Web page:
Prey Chemical Discrimination in the Lizard Eugongylus albofasciolatus and Its Distribution in Scincidae

William E. Cooper, Jr.


Actively foraging lizards tongue-flick while searching for prey, and have evolved strong responsiveness to prey chemicals. This trait is universal among active foragers that have been tested, which can locate and identify prey using only chemical cues sampled by tongue-flicking. In Scincidae, prey chemical discrimination has been confirmed in several species of active foragers, and is absent in a single ambush forager. However, responses to prey chemicals remain untested in large scincid taxonomic groups. When tested experimentally for tongue-flicking and biting in response to chemicals on cotton swabs, Eugongylus albofasciolatus exhibited prey chemical discrimination by responding more strongly than to deionized water and cologne controls. These results extend prey chemical discrimination to a new group of lygosomines, the Eugongylus group. Current evidence suggests that prey chemical discrimination may be universal in Eumecinae, is present in at least one species of Scincinae, and is widespread in Lygosominae, being present in the Eugongylus, Sphenomorphus, and Egernia groups, as well as in actively foraging Mabuya. Although no data are available for Acontinae or Feylininae, it is likely that prey chemical discrimination is plesiomorphic and nearly universal in Scincinae, the exceptions being ambush foragers.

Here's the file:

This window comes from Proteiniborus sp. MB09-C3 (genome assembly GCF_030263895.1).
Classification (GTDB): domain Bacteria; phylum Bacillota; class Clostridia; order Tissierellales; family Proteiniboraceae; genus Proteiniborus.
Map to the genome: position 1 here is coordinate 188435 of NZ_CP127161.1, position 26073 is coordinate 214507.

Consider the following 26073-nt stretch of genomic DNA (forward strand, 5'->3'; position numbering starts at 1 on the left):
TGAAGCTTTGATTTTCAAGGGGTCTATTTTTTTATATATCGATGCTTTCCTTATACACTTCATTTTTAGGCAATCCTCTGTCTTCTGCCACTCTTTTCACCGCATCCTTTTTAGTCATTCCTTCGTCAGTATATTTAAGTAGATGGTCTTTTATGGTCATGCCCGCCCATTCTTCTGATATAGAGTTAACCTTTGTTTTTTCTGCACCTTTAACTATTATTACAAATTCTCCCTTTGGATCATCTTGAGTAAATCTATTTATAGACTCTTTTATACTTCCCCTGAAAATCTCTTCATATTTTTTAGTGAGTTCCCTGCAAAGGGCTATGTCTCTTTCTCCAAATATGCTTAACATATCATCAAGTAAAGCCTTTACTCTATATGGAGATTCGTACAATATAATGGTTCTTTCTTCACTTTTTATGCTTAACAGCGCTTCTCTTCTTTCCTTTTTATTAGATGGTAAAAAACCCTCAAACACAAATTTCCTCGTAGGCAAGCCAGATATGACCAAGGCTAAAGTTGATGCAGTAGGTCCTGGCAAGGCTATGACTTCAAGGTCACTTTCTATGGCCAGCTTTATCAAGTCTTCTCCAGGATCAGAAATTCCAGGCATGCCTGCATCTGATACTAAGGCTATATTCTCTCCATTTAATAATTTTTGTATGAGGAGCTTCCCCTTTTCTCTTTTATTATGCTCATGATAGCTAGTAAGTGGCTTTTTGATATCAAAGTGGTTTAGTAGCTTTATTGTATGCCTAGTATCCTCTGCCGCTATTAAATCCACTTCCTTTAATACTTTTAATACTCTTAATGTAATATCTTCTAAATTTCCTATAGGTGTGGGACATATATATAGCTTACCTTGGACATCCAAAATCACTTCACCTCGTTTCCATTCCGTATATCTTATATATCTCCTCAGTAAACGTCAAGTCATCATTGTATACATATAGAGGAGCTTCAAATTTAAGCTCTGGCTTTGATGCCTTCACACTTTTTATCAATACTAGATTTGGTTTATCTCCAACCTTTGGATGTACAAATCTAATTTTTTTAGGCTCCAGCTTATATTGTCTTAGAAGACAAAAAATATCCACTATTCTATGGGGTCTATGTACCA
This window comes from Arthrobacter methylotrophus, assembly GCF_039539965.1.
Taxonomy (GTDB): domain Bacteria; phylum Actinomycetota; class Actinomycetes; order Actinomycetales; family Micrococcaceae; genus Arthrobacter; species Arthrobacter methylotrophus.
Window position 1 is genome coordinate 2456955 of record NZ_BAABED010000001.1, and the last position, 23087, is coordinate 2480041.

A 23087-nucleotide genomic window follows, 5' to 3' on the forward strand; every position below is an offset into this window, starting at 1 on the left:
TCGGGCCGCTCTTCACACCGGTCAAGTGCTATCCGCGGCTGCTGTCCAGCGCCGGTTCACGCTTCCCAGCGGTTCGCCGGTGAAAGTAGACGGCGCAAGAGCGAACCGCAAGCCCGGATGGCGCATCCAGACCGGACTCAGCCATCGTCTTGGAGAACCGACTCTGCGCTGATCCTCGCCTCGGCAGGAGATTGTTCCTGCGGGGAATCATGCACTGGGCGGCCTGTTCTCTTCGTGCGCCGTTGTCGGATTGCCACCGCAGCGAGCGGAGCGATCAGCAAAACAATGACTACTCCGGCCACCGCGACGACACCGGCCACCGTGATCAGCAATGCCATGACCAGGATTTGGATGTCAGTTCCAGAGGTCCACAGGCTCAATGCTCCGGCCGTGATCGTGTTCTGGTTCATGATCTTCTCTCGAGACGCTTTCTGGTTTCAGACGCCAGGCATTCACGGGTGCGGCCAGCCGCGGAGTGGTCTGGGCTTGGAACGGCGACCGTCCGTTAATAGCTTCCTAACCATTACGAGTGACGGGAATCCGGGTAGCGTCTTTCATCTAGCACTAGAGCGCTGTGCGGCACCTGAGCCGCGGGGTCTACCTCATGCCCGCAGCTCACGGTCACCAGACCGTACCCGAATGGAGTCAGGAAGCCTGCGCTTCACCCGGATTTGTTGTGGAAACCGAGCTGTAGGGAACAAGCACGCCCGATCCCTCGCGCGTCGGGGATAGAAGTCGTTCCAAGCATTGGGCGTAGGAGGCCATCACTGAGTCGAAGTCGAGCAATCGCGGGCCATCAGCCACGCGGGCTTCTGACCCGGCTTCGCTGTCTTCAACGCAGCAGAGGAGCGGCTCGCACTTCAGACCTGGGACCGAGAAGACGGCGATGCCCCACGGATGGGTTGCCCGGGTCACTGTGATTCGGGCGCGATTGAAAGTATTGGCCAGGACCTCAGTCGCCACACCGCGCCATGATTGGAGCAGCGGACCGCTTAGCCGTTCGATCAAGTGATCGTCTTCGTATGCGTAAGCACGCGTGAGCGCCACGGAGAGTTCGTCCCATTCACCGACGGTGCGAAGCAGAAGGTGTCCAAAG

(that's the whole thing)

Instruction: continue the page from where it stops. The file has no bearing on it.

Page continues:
behavior; prey chemical discrimination; Tongue; Squamata; Scincidae

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